Paleo, Keto, or Vegan? Here's How to Handle the Holiday Feasts

If you're on a diet protocol, celebratory meals can mess up your mojo and majorly stress you out. But they don't have to.

The holidays throw a wrench in all our routines and habits, from exercise to our work schedule. But if you're on a diet protocol, one celebratory meal after another can mess up your mojo and majorly stress you out.

Relax! Holiday feasting can be merry and bright for you, no matter how you eat. Think about most you want from the holiday. Sure, family (but not too much family!), some caroling, even if it's just from the Peanuts characters, and pajama time by the fire. Then, take a moment to make sure your food wishes will come true by the light of the Christmas tree. This might mean adjusting your mindset or bringing the dish that will make the day festive for you.

INTERMITTENT FASTING

Here's the deal: you've got this. You know what to do, you just might need to readjust your fasting schedule the week of holiday festivities. How about you skip breakfast or lunch (or both!) the day of the holiday feast, suggests Abigail Roaquin on Mindful Keto. Skip breakfast (or lunch) (or both) on Thanksgiving or Christmas day. Opt out of the second wind. You might not need breakfast (or lunch) the day after the holiday feast. Listen to your body.

VEGAN

Vegans can find plenty to feast on in holiday side dishes. Everything from pomegranate and bulgur wheat salads, braised kale with garlic, and roast vegetables are all fair game. But what else might you want from your Christmas dinner to make it really festive? If it's a protein-packed main course tailor-made for you, make a filling cranberry-and-lentil bake or mushroom wellington. Or if you'd be happier with a vegan dessert than an extra Santa, whip up a vegan Christmas pudding, vegan sweet potato pie, or a show-stopping vegan buche de noel.

PALEO

You can have a Christmas free of grains, dairy, and sugar, but rather than focus on what's being left out, why not start by focusing on what's fair game—and there's a lot: prime rib, roast turkey, spiced apple cider, roasted chestnuts, Champagne, mulled wine...all exceptionally festive, yes? If the idea of missing the big cheese spread bums you out, whip up a buttery cauliflower hummus, but if it's the lack of a cookie tray by the fireplace that makes you sore, hightail it over to Paleo Running Mama for 25 (yes, 25!) paleo cookie recipes. Is it just us, or has Santa never looked better?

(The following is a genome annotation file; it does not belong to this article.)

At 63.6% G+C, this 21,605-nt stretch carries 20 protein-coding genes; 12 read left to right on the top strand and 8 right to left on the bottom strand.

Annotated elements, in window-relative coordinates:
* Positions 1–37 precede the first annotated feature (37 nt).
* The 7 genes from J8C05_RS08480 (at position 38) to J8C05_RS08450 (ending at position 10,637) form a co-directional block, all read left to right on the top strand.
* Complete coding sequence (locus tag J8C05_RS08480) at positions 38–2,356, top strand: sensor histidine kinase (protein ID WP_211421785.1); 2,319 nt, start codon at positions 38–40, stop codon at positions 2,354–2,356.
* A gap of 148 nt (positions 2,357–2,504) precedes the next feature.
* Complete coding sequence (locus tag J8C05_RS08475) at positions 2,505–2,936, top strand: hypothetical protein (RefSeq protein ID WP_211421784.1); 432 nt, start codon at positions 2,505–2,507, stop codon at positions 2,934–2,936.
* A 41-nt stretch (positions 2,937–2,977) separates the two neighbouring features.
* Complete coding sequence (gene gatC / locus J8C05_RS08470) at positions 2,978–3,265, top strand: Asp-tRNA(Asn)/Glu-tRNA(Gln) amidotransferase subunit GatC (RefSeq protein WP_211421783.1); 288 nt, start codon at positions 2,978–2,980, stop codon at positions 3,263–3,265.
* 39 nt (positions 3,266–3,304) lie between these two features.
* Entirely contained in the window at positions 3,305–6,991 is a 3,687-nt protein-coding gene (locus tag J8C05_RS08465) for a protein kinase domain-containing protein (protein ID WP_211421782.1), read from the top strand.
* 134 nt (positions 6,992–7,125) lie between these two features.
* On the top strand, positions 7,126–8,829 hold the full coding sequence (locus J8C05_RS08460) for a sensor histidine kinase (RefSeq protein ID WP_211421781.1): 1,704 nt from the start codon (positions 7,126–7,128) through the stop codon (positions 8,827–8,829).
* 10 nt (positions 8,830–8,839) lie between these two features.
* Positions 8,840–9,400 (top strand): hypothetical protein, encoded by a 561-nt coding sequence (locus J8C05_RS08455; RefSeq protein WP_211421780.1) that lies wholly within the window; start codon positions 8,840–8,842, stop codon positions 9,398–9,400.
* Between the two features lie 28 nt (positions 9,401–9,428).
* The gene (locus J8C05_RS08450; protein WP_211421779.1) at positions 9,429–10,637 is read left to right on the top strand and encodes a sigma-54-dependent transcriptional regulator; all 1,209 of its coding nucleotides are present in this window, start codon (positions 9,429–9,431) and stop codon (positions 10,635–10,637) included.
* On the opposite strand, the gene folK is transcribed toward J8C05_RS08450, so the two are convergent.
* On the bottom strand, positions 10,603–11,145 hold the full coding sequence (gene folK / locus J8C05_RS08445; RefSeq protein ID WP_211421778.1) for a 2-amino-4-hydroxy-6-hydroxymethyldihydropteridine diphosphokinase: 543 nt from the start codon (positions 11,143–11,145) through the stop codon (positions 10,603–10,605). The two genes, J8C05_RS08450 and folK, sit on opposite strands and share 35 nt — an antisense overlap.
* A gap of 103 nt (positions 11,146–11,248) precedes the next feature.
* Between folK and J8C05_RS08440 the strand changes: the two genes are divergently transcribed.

KETO

Keto dieters can easily find a plateful of fat- and protein-packed keto-friendly options on the holiday table. Most of the Christmas menu has a keto dieter's name on it, including turkey, ham, Brussels sprouts with bacon, and green bean casserole.

But since it's a party that comes but once a year, allow us to recommend shots and cocktails. No, not Jell-O shots and peppermint martinis but shots and cocktails made with Braggs apple cider.

Roaquin advises taking 2 to 4 teaspoons of apple cider vinegar right before or during the meal, which studies show can reduce your insulin response by up to 34%.

If shots aren't your thing, do like Roaquin and mix an apple cider cocktail. Add 3 teaspoons of apple cider vinegar to a mason jar of cold sparkling water rimmed with pink Himalayan salt. It's the virtuous cousin on the margarita.

"I'm one of the weird ones who finds this refreshingly good," she says.

WHOLE 30

"Your Whole30 holiday plate looks a lot like the plate you're used to… we're just swapping out a few ingredients," Melissa Hartwig, CEO and co-founder of Whole30 told Well + Good. Think upgrades all around: an animal welfare certified turkey, a gravy thickened with arrowroot powder, potatoes mashed with ghee and coconut cream, and a cranberry sauce sweetened with orange juice.

"Remember that holidays are about making memories and celebrating traditions with family and friends," she said. "It doesn't matter what's on your plate, as long as you're experiencing the connection and warm feelings the season has to offer."

THE TAKEAWAY

Remember, too, to keep the parties in perspective. Be mindful of what behavioral psychologists call the "What-the-hell-effect." I've had a glass of eggnog, might as well have three; I've opened this box of Trader Joe-Joe's, might as well polish 'em off. An indulgence doesn't have to be your ruin. Take your pleasure and enjoy your treats, without falling down the vortex of self-recrimination by practicing self compassion. That's a worthy gift to yourself any time of year, no matter your eating plan.